ESMA agrees with Spain’s CNMV applying CFD restrictions to Futures and Options

Rick Steves

Spain’s CNMV is introducing marketing restrictions preventing the offering of training, technical seminars, courses or sessions to retail investors to all leveraged products, excluding turbos. The regulator is also taking action on margin requirements.

The European Securities and Markets Authority (ESMA) has published an opinion on product intervention measures taken by the Comisión Nacional del Mercado de Valores (CNMV), Spain’s financial watchdog.

CNMV’s CFD product intervention consists of further restrictions on the marketing of CFDs, including the advertisement of CFDs to the public, as well as the introduction of initial margin and margin close-out requirements to products where the investor may lose more than initially invested.

CNMV targets Futures and Options. Turbos get a pass

The first part establishes a prohibition of advertising communications on CFDs aimed at retail clients, including a prohibition of related sponsorship of events or organisations and brand advertising, such as the use of public figures by the firms marketing CFDs. There is an exception for cases in which the sponsorship or brand advertising does not intend to offer such products or services, in particular where such products or services only account for a small part of the offers on the website of the firm when compared with its general activity. Finally, it establishes a series of restrictions on the remuneration policies and the rules for cash deposits by customers.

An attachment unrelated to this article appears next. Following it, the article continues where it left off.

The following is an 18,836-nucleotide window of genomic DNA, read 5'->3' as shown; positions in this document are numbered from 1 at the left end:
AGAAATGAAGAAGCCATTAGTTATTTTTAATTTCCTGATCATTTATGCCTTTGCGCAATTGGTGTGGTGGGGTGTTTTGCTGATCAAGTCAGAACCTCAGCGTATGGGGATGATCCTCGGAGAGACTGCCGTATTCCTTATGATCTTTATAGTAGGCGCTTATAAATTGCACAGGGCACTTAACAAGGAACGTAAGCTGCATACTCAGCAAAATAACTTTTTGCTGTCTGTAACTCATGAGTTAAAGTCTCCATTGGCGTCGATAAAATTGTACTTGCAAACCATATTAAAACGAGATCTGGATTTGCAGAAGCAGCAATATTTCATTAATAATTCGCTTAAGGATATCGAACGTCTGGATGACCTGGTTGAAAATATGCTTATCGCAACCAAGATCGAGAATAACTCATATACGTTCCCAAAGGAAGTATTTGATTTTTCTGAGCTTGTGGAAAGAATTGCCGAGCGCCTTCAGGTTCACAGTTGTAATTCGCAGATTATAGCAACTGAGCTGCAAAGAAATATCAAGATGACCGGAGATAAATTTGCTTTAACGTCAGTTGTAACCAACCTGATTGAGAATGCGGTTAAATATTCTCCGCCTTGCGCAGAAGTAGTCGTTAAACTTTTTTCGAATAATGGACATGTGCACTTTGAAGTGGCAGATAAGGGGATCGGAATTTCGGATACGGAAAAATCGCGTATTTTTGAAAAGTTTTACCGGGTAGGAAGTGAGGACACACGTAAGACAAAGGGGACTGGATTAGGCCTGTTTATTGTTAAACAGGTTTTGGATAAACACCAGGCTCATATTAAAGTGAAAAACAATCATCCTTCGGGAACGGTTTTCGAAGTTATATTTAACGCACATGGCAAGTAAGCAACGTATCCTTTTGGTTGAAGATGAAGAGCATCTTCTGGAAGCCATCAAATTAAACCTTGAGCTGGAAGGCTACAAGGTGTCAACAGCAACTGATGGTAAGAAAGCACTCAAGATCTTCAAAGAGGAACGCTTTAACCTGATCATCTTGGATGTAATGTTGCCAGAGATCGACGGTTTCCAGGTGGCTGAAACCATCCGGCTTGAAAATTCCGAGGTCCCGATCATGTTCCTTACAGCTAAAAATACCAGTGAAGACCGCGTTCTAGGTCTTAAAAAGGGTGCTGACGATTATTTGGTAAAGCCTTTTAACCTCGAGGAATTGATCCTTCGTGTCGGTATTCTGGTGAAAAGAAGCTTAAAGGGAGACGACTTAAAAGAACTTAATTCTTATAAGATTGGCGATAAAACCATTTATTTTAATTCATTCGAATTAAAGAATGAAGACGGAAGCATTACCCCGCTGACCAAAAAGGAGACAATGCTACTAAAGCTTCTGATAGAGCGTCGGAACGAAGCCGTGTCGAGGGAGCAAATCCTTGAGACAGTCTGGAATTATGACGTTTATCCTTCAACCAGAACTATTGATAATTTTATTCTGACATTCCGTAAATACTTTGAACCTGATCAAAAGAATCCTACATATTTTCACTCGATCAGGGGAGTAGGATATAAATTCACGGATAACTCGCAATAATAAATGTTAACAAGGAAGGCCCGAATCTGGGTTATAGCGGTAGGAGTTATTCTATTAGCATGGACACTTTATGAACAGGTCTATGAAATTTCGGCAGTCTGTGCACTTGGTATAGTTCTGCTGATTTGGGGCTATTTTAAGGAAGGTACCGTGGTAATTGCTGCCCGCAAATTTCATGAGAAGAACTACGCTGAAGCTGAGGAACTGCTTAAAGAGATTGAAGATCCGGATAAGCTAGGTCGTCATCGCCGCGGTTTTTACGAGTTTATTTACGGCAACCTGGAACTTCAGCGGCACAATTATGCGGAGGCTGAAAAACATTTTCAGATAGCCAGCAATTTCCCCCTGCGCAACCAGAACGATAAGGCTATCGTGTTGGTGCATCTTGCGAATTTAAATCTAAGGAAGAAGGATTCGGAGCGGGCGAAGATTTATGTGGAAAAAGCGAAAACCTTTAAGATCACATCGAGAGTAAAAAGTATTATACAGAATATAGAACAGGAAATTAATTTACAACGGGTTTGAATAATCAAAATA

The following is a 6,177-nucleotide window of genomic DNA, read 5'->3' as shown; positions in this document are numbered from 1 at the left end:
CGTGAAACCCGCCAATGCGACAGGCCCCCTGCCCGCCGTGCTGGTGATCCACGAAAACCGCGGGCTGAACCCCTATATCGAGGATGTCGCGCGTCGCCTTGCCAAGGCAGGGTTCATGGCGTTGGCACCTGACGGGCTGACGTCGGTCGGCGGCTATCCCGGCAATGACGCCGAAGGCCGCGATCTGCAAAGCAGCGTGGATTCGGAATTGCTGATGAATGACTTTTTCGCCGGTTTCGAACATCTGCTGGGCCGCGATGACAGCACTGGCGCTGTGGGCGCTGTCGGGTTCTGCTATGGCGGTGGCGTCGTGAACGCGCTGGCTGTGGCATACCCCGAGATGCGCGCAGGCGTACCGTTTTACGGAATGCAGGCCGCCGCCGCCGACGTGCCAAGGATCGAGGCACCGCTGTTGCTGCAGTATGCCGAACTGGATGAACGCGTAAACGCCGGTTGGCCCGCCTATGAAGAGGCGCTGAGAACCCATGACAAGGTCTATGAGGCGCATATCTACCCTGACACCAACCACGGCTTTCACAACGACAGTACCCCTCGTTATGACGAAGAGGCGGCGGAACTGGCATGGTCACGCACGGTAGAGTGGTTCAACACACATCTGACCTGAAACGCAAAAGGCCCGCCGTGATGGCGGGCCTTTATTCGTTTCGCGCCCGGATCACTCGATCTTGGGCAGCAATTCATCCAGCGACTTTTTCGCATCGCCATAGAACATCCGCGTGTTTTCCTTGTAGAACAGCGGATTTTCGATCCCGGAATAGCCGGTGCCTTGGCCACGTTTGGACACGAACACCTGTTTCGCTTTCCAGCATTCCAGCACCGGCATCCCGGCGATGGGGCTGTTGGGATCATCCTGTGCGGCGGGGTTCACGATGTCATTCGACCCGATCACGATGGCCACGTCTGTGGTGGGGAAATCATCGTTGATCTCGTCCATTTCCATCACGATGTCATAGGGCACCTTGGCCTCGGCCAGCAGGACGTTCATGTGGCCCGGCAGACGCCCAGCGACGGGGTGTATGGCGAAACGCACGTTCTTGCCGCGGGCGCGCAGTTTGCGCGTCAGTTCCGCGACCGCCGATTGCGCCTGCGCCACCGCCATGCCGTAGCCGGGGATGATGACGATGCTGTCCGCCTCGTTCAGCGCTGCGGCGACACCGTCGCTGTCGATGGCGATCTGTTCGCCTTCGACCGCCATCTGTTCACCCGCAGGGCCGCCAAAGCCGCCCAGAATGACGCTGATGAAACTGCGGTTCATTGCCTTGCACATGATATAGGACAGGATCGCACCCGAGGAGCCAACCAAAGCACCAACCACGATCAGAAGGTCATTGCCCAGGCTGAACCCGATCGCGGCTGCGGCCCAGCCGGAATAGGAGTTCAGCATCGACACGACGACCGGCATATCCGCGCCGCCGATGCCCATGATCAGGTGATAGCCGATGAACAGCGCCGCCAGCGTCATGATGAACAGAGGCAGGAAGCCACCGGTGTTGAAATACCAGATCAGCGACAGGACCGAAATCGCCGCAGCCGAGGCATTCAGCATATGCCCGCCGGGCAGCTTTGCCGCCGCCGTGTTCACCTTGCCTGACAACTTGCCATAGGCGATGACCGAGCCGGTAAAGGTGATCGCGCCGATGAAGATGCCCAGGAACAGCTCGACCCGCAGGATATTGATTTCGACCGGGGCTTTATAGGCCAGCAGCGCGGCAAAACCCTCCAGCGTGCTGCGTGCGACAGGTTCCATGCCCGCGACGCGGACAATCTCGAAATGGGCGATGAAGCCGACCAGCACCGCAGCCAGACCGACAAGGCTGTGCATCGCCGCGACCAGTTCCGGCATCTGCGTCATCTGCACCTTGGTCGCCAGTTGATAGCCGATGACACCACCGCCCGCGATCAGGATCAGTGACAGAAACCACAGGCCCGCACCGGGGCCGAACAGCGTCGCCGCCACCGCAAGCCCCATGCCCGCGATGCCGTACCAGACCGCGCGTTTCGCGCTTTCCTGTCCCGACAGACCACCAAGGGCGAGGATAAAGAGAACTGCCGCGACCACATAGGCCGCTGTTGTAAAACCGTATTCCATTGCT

The second part establishes specific intervention measures on the marketing, sale, and distribution to retail clients of certain ‘other leveraged products’, such as certain futures and options, defined for the purpose of the proposed measures as financial instruments whose maximum amount at risk at the time of subscription is either unknown or is greater than the amount initially invested. The scope excludes for example turbo products where the total amount at risk is equal to the amount invested.

These specific intervention measures are designed with reference to the ‘initial margin protection’ and ‘margin close-out protection’ included in the measures on CFDs in ESMA’s Decision of 2018 and in the intervention measures on CFDs already taken by the CNMV in the CNMV Resolution of 27 June 2019 (the 2019 CFD Resolution).

Spain’s CNMV orders brokers to close positions when they’re half the initial margin

The CNMV has notified ESMA that under its proposed measures:

  • providers of these other high risk products will be required to close one or more of a retail client’s open positions when the value of the positions is reduced to half the initial margin, i.e. the same account-level mechanism as under the existing CFD measures;